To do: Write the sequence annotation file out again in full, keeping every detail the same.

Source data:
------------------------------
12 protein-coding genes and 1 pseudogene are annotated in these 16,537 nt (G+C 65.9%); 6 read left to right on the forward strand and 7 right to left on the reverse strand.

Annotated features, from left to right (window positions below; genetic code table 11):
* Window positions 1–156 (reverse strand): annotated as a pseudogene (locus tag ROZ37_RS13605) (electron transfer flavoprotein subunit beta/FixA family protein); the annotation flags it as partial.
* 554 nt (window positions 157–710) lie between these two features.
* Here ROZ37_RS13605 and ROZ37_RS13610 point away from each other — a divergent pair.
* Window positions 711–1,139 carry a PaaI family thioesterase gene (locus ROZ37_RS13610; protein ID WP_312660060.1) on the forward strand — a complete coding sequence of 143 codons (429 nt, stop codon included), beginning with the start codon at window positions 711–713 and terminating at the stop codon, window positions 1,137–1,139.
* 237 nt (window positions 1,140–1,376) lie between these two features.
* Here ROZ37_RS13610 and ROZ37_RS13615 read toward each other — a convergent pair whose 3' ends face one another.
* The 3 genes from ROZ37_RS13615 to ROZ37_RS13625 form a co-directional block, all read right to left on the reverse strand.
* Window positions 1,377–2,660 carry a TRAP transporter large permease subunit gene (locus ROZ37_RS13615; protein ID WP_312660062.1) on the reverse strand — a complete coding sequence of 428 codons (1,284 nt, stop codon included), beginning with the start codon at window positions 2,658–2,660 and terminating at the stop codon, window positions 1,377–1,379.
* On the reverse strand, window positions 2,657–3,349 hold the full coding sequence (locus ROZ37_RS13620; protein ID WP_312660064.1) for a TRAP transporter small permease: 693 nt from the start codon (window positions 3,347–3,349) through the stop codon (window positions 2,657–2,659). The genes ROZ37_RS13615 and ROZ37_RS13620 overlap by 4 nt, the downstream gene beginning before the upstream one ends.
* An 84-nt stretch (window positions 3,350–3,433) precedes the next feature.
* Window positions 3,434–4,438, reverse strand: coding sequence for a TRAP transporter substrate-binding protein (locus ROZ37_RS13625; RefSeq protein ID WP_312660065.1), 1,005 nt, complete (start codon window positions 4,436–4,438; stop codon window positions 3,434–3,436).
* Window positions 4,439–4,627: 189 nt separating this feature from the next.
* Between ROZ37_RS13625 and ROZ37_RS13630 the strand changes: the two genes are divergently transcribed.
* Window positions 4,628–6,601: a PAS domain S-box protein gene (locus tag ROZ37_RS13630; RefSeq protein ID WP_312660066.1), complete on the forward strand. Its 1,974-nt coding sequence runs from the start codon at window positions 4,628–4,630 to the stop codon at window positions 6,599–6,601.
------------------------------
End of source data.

12 protein-coding genes and 1 pseudogene are annotated in these 16,537 nt (G+C 65.9%); 6 read left to right on the forward strand and 7 right to left on the reverse strand.

Annotated features, from left to right (window positions below; genetic code table 11):
* Window positions 1–156 (reverse strand): annotated as a pseudogene (locus tag ROZ37_RS13605) (electron transfer flavoprotein subunit beta/FixA family protein); the annotation flags it as partial.
* 554 nt (window positions 157–710) lie between these two features.
* Here ROZ37_RS13605 and ROZ37_RS13610 point away from each other — a divergent pair.
* Window positions 711–1,139 carry a PaaI family thioesterase gene (locus ROZ37_RS13610; protein ID WP_312660060.1) on the forward strand — a complete coding sequence of 143 codons (429 nt, stop codon included), beginning with the start codon at window positions 711–713 and terminating at the stop codon, window positions 1,137–1,139.
* 237 nt (window positions 1,140–1,376) lie between these two features.
* Here ROZ37_RS13610 and ROZ37_RS13615 read toward each other — a convergent pair whose 3' ends face one another.
* The 3 genes from ROZ37_RS13615 to ROZ37_RS13625 form a co-directional block, all read right to left on the reverse strand.
* Window positions 1,377–2,660 carry a TRAP transporter large permease subunit gene (locus ROZ37_RS13615; protein ID WP_312660062.1) on the reverse strand — a complete coding sequence of 428 codons (1,284 nt, stop codon included), beginning with the start codon at window positions 2,658–2,660 and terminating at the stop codon, window positions 1,377–1,379.
* On the reverse strand, window positions 2,657–3,349 hold the full coding sequence (locus ROZ37_RS13620; protein ID WP_312660064.1) for a TRAP transporter small permease: 693 nt from the start codon (window positions 3,347–3,349) through the stop codon (window positions 2,657–2,659). The genes ROZ37_RS13615 and ROZ37_RS13620 overlap by 4 nt, the downstream gene beginning before the upstream one ends.
* An 84-nt stretch (window positions 3,350–3,433) precedes the next feature.
* Window positions 3,434–4,438, reverse strand: coding sequence for a TRAP transporter substrate-binding protein (locus ROZ37_RS13625; RefSeq protein ID WP_312660065.1), 1,005 nt, complete (start codon window positions 4,436–4,438; stop codon window positions 3,434–3,436).
* Window positions 4,439–4,627: 189 nt separating this feature from the next.
* Between ROZ37_RS13625 and ROZ37_RS13630 the strand changes: the two genes are divergently transcribed.
* Window positions 4,628–6,601: a PAS domain S-box protein gene (locus tag ROZ37_RS13630; RefSeq protein ID WP_312660066.1), complete on the forward strand. Its 1,974-nt coding sequence runs from the start codon at window positions 4,628–4,630 to the stop codon at window positions 6,599–6,601.